These experiments teach us a lot about how to conduct and how to evaluate market research. Firstly, it supports the notion that ‘first view’ responses to product concepts and brand preference questions are the only valid ones. But it also brings into question all of the responses from focus groups and questionnaires after that ‘first view’. By asking respondents to utilize their ‘reason’ are we in fact making them state preferences that do not reflect reality? Ones that could in fact be the opposite?

We know from neuroscience that many purchase decisions use very little ‘reason’ as the pre-frontal cortex is hardly active. So when we encourage respondents to use it by asking ‘why’ we could indeed me encouraging responses that are nonsense – not just in terms of the reasons that are given but the actual preference to which those reasons allegedly lead.

Sunday, April 12, 2009

Less "Why" and more "How"

I spent last Friday afternoon listening to advertising planners, designers and some people who, to be honest, I have no idea what they do (but I think the words “digital” and “experience” are involved). It was a rare and enjoyable event here in Toronto - the initiation of meeting of Toronto Planners Unite.

The courier bag carrying, black plastic rimmed glasses and ironic western shirt wearing crowd is a cultural world away from the store managers and sales managers that populate the kind of retail conferences I sometimes go to. Retailers and salespeople tend to give presentations with 90’s clip art rather than big black backgrounded slides with only the words (in a unique and cutting edge font) “Crisis is the crucible of innovation” or some passage from the Tao Te Ching.

However, a conversation afterwards with an account planner for a mutual restaurant client pulled it together for me. The commonality for a researcher are that both of these crowds need to understand “how” people are behaving and get limited value from the endless “why” questions that make up our surveys. He was suggesting a better way of developing a strategy to position new products was to first understand how consumers are using them and then develop positioning around that – rather than push out a pre-defined positioning. This is putting consumers (or “people”) are the forefront of communication and marketing rather than seeing them as recipients of the messages marketers wish to broadcast.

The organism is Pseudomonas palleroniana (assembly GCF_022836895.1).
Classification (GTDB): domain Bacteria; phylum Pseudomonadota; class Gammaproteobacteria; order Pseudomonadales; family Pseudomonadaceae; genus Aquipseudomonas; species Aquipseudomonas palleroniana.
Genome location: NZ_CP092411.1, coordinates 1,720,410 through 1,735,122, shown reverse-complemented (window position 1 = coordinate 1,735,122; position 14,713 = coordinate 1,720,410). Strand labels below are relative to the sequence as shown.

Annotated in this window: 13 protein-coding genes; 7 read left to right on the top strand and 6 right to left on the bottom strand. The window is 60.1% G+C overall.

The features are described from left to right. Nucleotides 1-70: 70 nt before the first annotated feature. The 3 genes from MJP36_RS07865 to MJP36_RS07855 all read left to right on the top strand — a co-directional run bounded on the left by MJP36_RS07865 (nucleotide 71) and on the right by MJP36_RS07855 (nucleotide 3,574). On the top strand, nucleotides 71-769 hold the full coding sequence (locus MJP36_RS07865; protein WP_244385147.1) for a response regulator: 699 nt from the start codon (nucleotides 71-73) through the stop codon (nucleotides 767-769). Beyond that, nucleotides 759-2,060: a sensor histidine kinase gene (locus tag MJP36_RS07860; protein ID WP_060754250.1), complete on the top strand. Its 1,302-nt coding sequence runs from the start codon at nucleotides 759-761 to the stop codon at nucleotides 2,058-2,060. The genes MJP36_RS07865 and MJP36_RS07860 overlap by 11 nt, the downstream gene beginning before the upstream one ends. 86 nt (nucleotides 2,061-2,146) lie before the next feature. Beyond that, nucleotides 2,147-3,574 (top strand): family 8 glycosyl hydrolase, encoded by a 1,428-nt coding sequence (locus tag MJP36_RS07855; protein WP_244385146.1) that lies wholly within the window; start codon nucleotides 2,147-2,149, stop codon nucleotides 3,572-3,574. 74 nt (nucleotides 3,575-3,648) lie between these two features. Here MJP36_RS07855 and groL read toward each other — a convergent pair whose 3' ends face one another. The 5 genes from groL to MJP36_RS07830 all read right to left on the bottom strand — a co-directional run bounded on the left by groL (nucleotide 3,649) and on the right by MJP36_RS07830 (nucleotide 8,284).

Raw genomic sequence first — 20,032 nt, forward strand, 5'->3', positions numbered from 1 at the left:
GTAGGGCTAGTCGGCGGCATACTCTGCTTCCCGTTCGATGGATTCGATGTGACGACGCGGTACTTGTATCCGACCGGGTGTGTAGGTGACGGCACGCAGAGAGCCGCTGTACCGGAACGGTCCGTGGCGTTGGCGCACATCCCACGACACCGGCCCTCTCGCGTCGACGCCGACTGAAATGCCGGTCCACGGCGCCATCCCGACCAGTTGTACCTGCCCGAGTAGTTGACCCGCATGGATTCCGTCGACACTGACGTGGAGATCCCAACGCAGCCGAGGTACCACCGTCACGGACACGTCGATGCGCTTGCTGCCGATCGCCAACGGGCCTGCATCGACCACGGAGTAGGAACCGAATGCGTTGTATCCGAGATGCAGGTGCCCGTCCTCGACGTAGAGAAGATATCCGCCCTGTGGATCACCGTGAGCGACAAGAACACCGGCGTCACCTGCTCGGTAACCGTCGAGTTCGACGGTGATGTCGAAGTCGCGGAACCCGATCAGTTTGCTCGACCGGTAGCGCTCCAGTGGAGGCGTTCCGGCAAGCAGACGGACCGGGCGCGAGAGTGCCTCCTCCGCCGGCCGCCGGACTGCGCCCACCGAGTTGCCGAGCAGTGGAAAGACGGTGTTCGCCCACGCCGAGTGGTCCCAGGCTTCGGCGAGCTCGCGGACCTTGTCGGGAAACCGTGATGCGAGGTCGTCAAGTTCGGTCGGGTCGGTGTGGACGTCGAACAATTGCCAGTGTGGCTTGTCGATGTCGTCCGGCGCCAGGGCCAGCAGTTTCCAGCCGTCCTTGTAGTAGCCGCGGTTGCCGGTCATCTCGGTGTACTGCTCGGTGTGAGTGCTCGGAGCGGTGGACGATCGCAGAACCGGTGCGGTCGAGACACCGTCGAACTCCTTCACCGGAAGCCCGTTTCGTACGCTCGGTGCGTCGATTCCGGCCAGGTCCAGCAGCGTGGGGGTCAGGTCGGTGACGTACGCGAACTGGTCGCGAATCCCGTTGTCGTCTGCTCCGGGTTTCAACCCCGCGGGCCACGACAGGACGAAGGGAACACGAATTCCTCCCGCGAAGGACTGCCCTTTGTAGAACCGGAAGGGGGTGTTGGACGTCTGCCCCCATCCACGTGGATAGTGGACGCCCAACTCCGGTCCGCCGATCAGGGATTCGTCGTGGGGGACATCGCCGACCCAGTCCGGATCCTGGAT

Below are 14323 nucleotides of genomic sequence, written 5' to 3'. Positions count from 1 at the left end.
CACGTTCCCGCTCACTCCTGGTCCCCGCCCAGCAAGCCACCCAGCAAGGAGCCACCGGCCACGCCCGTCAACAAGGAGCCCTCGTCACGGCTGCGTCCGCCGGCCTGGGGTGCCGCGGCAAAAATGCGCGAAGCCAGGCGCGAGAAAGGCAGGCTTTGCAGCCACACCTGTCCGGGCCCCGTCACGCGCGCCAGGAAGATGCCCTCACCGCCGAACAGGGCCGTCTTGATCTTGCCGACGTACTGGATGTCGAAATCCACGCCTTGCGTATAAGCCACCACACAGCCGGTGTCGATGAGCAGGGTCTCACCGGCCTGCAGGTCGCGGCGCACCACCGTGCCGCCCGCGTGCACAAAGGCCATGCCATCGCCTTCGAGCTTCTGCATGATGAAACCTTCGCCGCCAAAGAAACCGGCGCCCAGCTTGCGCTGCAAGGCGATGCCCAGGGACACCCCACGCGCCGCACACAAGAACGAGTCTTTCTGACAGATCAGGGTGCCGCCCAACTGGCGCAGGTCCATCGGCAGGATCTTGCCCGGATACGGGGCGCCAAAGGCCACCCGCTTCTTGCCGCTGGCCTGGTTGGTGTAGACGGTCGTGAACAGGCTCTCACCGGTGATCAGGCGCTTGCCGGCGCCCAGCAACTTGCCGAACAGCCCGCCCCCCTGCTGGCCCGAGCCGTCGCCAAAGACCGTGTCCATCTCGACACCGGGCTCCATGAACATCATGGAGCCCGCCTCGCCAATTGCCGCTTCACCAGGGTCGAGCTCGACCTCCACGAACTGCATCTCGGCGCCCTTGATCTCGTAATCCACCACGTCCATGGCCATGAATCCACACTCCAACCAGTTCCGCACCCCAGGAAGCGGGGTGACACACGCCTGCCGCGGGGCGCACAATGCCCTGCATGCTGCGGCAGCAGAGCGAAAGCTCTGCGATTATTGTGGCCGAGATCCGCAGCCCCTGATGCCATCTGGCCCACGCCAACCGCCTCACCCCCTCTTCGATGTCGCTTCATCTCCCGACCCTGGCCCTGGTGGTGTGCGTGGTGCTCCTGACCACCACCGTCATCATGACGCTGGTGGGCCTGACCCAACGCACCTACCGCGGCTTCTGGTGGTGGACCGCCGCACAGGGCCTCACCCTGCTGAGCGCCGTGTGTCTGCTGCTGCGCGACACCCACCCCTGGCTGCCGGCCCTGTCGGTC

To me what we call “shopper insights” are the means of doing exactly this for packaged goods. Let’s understand how people buy and consume. Let’s not ask them too many questions why or what they intend to do. Most of the time they do not know what they going to do or why.

I am preparing the first report from our newly launched Convenience Shopper Canada study. The richness of the information is beyond anything from any usage and attitude study. The questionnaire is 10 minutes and simply records behaviour in past 24 hours. It is 90% reported behaviour (how) and 10% attitude (why).

Market research has traditionally focused on the attitude and has delivered the opposite – 90% why and 10% how. The technology we have now allows us to measure and observe what people are actually doing like never before. The value of what we produce will be increased for all our clients – whether they work in a downtown agency or manage a chain of convenience stores – if we what we deliver is more of the “how” and less of the endless and often misguided “why”.